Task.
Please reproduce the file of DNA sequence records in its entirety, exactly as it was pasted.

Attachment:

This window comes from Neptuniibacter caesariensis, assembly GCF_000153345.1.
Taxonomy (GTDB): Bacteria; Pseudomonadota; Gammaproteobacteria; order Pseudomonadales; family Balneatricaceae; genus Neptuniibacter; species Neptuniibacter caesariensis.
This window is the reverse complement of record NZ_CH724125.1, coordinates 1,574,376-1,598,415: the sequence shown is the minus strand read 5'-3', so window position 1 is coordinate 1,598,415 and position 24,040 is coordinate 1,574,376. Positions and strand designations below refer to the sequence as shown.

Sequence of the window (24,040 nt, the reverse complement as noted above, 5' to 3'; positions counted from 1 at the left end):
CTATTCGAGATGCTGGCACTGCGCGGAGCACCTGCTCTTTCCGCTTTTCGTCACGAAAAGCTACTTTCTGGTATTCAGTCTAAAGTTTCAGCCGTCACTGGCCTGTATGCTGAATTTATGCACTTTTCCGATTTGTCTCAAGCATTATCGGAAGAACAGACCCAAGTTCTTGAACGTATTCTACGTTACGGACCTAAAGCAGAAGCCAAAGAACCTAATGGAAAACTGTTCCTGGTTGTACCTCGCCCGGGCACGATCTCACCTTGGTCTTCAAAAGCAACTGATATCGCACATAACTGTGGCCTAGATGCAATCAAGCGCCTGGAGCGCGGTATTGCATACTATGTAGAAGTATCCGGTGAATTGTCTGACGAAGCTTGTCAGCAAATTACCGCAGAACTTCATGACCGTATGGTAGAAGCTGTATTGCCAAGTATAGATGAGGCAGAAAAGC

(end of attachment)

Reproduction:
This window comes from Neptuniibacter caesariensis, assembly GCF_000153345.1.
Taxonomy (GTDB): Bacteria; Pseudomonadota; Gammaproteobacteria; order Pseudomonadales; family Balneatricaceae; genus Neptuniibacter; species Neptuniibacter caesariensis.
This window is the reverse complement of record NZ_CH724125.1, coordinates 1,574,376-1,598,415: the sequence shown is the minus strand read 5'-3', so window position 1 is coordinate 1,598,415 and position 24,040 is coordinate 1,574,376. Positions and strand designations below refer to the sequence as shown.

Sequence of the window (24,040 nt, the reverse complement as noted above, 5' to 3'; positions counted from 1 at the left end):
CTATTCGAGATGCTGGCACTGCGCGGAGCACCTGCTCTTTCCGCTTTTCGTCACGAAAAGCTACTTTCTGGTATTCAGTCTAAAGTTTCAGCCGTCACTGGCCTGTATGCTGAATTTATGCACTTTTCCGATTTGTCTCAAGCATTATCGGAAGAACAGACCCAAGTTCTTGAACGTATTCTACGTTACGGACCTAAAGCAGAAGCCAAAGAACCTAATGGAAAACTGTTCCTGGTTGTACCTCGCCCGGGCACGATCTCACCTTGGTCTTCAAAAGCAACTGATATCGCACATAACTGTGGCCTAGATGCAATCAAGCGCCTGGAGCGCGGTATTGCATACTATGTAGAAGTATCCGGTGAATTGTCTGACGAAGCTTGTCAGCAAATTACCGCAGAACTTCATGACCGTATGGTAGAAGCTGTATTGCCAAGTATAGATGAGGCAGAAAAGC